Most toy-filled baskets contain items like sandbox goodies and cuddly dolls, and this isn't the first time the toy soldiers have made an appearance. This year, though, the action figures seem to have more prominent shelf positions at the two downtown Kmart and Walgreens stores. Hively says they were particularly strong sellers. Walgreens' supplier, Wondertreats, justifies its product as the result of careful market analysis. "We don't determine the mix [of toys]. It's determined by what the consumers want. We talk to kids and watch kids in stores," explains Greg Hall, owner of Wondertreats. "They're exposed to the violence and blood that sells newspapers. We don't create that, we're just responding to what customers want."

Such toys are, however, a frequent focus of children's advocacy groups like the Lion & Lamb Project, which during the Christmas season highlighted another toy, the Military Forward Command Post, made by Ever Sparkle Industrial, that seemed to cross culture lines in an unsettling way. The Web site for Kay-Bee Toy Stores describes it as "a lifelike replica of a real battlefield headquarter. . . . Two-tiered and loaded with realistic weapons, accessories, furniture and equipment, this set is ready for action." This "battle-worn playset," also carried for the holiday season by Kmart, Toys "R" Us and, looks like a dollhouse but has been gutted, torched, and bullet-pocked. A similar toy offered by features a bombed-out farmhouse.

"Parents say, 'Oh, kids know it's fantasy,' and then they want to tell their kids to believe in Santa and the Easter Bunny," observes Lion & Lamb director Daphne White. "You can't have it both ways. To market war as something fun and to play around with is sending them a very dangerous message."

Sunday, March 16, 2003

Bush The Articulate - Hearing Voices

by Jay Weidner


Many people are wondering how our President George W. Bush went from a stumbling, error-prone, inarticulate speaker to a fairly coherent presenter, especially in the last 9 months.

It has been known in most inside circles that our beloved President has dyslexia. This fact further muddies the waters, as it is highly unlikely that a serious reading disorder like dyslexia can be overcome, even with expert tutoring and plenty of practice.

While watching a recent speech by our beloved President it became clear to me what was really happening.

I noticed that his eyes never looked at the TelePrompTer. This is a device that carries the written words of the speech on a TV monitor. The monitor sits right above the camera with the words of the speech rolling by. The person on the screen reads the words and it appears as if they are staring right at the camera. When it is done right it has a very folksy effect because it appears as if the person on the TV is talking directly to you. President Ronald Reagan was particularly good at TelePrompTer reading. He did it so well that I believe this ability was one of the major reasons for Reagan's many successes. He could stare right at the camera while reading the TelePrompTer. It was like Uncle Ronnie was talking straight to you.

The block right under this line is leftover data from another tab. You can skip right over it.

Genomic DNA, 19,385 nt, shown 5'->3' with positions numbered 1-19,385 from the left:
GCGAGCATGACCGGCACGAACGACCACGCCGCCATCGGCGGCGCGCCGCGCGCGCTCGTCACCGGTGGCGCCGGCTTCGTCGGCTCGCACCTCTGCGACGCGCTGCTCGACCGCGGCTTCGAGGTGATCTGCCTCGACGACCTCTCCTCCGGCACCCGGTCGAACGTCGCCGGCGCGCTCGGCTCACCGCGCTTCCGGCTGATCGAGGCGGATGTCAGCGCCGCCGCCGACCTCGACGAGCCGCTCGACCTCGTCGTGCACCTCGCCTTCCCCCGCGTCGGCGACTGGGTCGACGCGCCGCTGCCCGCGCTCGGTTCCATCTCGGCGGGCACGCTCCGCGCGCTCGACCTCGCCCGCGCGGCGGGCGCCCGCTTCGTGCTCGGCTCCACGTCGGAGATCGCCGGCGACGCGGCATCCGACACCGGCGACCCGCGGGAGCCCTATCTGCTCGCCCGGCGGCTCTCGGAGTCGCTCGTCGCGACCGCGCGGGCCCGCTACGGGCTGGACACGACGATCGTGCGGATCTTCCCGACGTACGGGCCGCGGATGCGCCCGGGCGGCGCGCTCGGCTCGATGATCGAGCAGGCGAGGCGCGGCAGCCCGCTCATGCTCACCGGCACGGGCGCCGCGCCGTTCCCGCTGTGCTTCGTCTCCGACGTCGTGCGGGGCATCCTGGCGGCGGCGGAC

Reagan knew how to work the TelePrompTer like no one else.

As I watched Bush give his recent speech I realized that his eyes wandered from right to left and from left to right. It was obvious that he was not reading from a TelePrompTer. Also I noticed that there were long pauses between his sentences. On queue he would look left and then right before beginning his next sentence. It soon became apparent to me what was going on and why President Bush had suddenly become erudite.

As a Film Director I recognized immediately what was happening. After making many documentaries, in all sorts of conditions, it is sometimes impossible to use a TelePrompTer to assist the narrator. For instance, sometimes the glare of the sun will blank out the words on the TelePrompTer screen, or there may be a number of other technical glitches that get in the way of using it properly. On these rare occasions when the TelePrompTer cannot be used, I, and others, have used, instead, another device to help the narrator remember his dialogue.

Using a small earpiece a FM signal is broadcast into the ear of the narrator. Another voice reads the dialogue and the signal is sent to the earpiece. The narrator hears the words in his ear and uses this as his prompt.

There are several problems with this technique, which is why it is used only rarely in films and documentaries: First, it should be said that the earpiece prompt is usually a last ditch effort to prompt the narrator, or actor, while shooting a film. Technical glitches aside, when a Director resorts to an earpiece prompt it usually means that the narrator, or actor, has trouble reading or remembering their lines. Secondly, long pauses have to be built into the prompt and the script. These pauses take place in between sentences so that the prompt does not get too far ahead of the person speaking. Thirdly the script must be rewritten for the earpiece prompt. The sentences must stay short and concise so that the narrator, or actor, does not get confused.

Is this what Bush is doing? My answer is a definite 'yes'. During this same speech I watched as he immediately corrected a word that he had just mis-spoken. I have encountered this before during film shoots using the earpiece prompt. This is done because the speaker has gone slightly ahead of the earpiece prompt. He makes the mistake and then hears the correct word in his ear. He then corrects himself and goes on like nothing happened.

Watch the next speech. Notice how he pauses between sentences. His eyes veer robotically left and right. He then begins his next sentence. It is clear to me that these pauses are placed into the speeches on purpose so that the earpiece voice prompter does not get too far ahead of the President. Our beloved President has become an articulate spokesman for the ruinous destruction of our country. Isn't showbiz grand? V